A Tragic Event Unfolds: A Village Disappears Amidst Morocco’s Devastating Earthquake
- “The village is no longer inhabitable,” states a resident of Tikht, a small village near the epicenter of the recent earthquake in Morocco.
- Many of the buildings in the village were constructed using traditional materials and methods that were not suitable for withstanding an earthquake.
- The government is providing assistance, but considering the village’s existing financial struggles, the devastation may be overwhelming for many.
The search and rescue team faced a challenging task of recovering a woman’s body from the ruins of Tikht, a village that essentially no longer exists following Morocco’s deadliest earthquake in over sixty years.
Her fiancé, Omar Ait Mbarek, aged 25, watched the painstaking efforts on Sunday, his eyes filled with tears, surrounded by bystanders just kilometers away from the quake’s epicenter in the Atlas Mountains.
He was on a call with her when the tremors began late Friday, and he heard the sound of kitchen utensils crashing to the ground before the line abruptly disconnected. He knew she was gone.
“What can I say? I am deeply wounded,” he told AFP after Mina Ait Bihi, who was only weeks away from becoming his wife, was carried to a makeshift cemetery along with the other 68 victims.
Alongside her lifeless body, the searchers also discovered her phone, which they handed over to the grieving fiancé.
A man stands amidst the wreckage of a house in the village of Tikht, near Adassil, on 10th September 2023, two days after a devastating earthquake struck the country. (Photo by Fethi Belaid / AFP)
All around him, Tikht village, which was home to over 100 families, was reduced to a chaotic scene of timber, rubble, broken ceramics, shoes, and occasional intricately patterned rugs.
“Life is now over here,” said Mohssin Aksum, aged 33, who had relatives residing in the tiny settlement. “The village is no longer viable.”
Similar to many other severely affected villages, Tikht comprised mainly of rural dwellings constructed using a combination of stone, timber, and mud mortar, following traditional building techniques.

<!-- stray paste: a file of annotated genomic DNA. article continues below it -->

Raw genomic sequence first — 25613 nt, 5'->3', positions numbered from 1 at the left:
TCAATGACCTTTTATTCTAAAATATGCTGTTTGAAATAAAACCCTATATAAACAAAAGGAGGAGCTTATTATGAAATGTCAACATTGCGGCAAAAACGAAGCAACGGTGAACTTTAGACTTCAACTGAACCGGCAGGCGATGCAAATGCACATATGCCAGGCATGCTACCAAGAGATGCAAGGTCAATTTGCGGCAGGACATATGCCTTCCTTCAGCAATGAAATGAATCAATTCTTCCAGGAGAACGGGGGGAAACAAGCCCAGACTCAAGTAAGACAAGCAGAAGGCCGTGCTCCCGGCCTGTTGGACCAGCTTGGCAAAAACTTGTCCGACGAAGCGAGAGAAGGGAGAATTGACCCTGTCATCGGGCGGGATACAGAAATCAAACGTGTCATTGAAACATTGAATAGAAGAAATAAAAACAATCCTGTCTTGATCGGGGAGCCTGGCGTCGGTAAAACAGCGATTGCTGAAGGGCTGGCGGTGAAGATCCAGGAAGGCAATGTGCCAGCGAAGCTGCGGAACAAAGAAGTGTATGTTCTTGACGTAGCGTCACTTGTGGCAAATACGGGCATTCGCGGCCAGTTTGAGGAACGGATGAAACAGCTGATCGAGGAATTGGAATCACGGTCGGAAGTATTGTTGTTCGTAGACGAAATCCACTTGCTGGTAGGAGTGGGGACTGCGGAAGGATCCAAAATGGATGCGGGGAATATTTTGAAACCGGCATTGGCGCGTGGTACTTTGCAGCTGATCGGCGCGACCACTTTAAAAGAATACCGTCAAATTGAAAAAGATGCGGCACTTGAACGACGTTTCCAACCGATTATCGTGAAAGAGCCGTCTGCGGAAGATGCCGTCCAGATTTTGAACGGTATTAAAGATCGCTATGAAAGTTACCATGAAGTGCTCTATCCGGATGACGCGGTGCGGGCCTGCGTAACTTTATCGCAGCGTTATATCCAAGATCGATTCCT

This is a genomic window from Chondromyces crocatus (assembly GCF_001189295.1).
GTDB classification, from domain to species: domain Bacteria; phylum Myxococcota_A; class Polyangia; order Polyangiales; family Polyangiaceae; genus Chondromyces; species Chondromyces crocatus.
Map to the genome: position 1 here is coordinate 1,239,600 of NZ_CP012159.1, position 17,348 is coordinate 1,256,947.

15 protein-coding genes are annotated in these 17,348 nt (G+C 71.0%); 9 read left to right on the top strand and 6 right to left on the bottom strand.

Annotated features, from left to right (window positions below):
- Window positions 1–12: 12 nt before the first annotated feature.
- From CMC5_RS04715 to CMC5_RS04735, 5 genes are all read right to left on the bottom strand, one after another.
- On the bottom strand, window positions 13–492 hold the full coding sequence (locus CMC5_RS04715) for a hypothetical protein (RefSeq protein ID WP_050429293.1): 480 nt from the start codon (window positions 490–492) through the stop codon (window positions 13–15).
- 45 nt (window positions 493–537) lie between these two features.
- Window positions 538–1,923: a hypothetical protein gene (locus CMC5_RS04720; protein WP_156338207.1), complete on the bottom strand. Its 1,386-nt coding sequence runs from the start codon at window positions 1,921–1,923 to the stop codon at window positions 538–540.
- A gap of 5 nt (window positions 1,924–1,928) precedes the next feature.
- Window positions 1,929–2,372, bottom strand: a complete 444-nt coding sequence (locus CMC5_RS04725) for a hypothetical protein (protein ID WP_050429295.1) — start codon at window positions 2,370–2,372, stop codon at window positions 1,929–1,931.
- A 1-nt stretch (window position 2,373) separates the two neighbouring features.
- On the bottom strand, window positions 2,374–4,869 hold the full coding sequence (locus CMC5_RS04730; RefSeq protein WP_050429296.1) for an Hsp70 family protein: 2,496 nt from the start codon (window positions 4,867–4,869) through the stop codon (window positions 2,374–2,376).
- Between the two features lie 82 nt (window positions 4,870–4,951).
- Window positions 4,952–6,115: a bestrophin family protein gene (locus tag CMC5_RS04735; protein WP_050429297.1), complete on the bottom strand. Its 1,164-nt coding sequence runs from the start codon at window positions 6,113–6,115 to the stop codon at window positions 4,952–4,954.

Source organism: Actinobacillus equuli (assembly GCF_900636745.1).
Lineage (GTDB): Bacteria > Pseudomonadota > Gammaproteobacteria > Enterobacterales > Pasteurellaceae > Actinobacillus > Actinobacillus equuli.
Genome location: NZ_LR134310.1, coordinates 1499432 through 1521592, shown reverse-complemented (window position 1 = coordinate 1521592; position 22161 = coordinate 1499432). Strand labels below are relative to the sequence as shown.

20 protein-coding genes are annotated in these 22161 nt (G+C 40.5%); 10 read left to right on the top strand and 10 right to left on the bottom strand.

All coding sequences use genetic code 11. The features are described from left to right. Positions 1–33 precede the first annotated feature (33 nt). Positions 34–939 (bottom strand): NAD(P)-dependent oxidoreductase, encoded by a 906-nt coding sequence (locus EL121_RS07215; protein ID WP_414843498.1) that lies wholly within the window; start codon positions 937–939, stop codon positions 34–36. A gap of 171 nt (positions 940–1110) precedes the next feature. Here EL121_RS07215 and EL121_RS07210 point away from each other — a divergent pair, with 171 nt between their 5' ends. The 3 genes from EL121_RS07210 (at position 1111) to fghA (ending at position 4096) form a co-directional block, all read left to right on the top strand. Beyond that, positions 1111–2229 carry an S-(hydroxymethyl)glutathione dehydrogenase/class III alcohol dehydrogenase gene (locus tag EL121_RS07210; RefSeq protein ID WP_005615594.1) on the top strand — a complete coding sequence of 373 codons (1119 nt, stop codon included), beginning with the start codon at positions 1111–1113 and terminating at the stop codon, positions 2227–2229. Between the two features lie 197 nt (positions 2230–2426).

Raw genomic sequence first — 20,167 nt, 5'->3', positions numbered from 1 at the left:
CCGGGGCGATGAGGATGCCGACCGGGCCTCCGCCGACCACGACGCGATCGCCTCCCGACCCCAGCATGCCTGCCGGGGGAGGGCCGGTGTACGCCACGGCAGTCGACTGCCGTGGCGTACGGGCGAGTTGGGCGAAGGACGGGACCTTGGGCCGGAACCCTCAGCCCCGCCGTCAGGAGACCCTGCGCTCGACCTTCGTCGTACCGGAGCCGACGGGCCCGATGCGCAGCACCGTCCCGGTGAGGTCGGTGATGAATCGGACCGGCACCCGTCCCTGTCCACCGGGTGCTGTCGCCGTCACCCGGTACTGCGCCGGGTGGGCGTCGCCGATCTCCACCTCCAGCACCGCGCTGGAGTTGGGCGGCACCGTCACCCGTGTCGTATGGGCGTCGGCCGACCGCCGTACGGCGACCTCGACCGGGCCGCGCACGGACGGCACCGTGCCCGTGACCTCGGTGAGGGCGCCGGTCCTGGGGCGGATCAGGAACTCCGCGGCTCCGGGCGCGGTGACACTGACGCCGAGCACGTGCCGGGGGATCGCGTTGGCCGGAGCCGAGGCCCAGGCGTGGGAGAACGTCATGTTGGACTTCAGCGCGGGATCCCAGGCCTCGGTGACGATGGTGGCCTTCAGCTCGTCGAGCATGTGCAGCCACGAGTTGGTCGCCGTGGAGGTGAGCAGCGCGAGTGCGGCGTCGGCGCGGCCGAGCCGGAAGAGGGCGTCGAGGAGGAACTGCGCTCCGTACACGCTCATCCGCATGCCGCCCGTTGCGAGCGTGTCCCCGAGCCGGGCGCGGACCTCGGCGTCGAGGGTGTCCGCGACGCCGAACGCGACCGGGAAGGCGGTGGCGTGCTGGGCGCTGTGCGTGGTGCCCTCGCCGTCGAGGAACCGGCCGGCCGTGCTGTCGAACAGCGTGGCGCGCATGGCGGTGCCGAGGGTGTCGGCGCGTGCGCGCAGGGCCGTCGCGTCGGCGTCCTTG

Dozens of residents, mourning their loved ones, and soldiers were gathered amongst the ruins. Several of them had no recollection of any previous earthquakes in the region.
“The thought of earthquakes never crossed our minds when we built our houses,” said Abdelrahman Edjal, a 23-year-old student who lost most of his family in the disaster.
As he sat on a boulder amidst the debris, under the strikingly blue sky and surrounded by mountains, Edjal’s primary concern was not the quality of the construction materials.
He had ventured out for a walk after dinner when the trembling commenced, witnessing people desperately trying to escape their collapsing homes.
Edjal managed to rescue his father from the ruins of their family home, but the injuries were too grave. His father tragically passed away in his son’s presence.
Twisted steel reinforcement rods jutted out from the rubble in Tikht, indicating the implementation of more contemporary building techniques in some of the local structures.
Daily life was already challenging in the area, which is situated approximately two hours away from the employment prospects offered by Marrakesh’s thriving tourist industry.
‘Left with Nothing’
Aksum, who has hometown ties but resides in Rabat, expressed how the earthquake has stripped away the little that people possessed.
As he spoke, gesturing to his nose, Aksum mentioned that the livestock owned by the locals was now buried under the debris, starting to decay.
“Now, people are left with less than nothing,” he sorrowfully remarked.
While he shared his sentiments, two young men, their clothes streaked with the white dust from the ruins, sat on boulders and wept silently.
By Sunday, yellow tents providing emergency shelter were visible along the road leading into town.
Members of the government’s civil protection service were unloading camp beds from a military truck and transporting them towards the tents.
Non-profit organizations were also present in the area, assessing the needs of the remaining residents in villages like Tikht, which extend beyond the obvious requirements of shelter, food, and water.
Many people were still in shock from their losses and the scale of the destruction, unable to decisively plan their next steps.
However, Omar Ait Mbarek declared one thing with conviction.
“I will rebuild my house,” he said, clutching his late fiancée’s dusty phone, before walking away amidst the debris.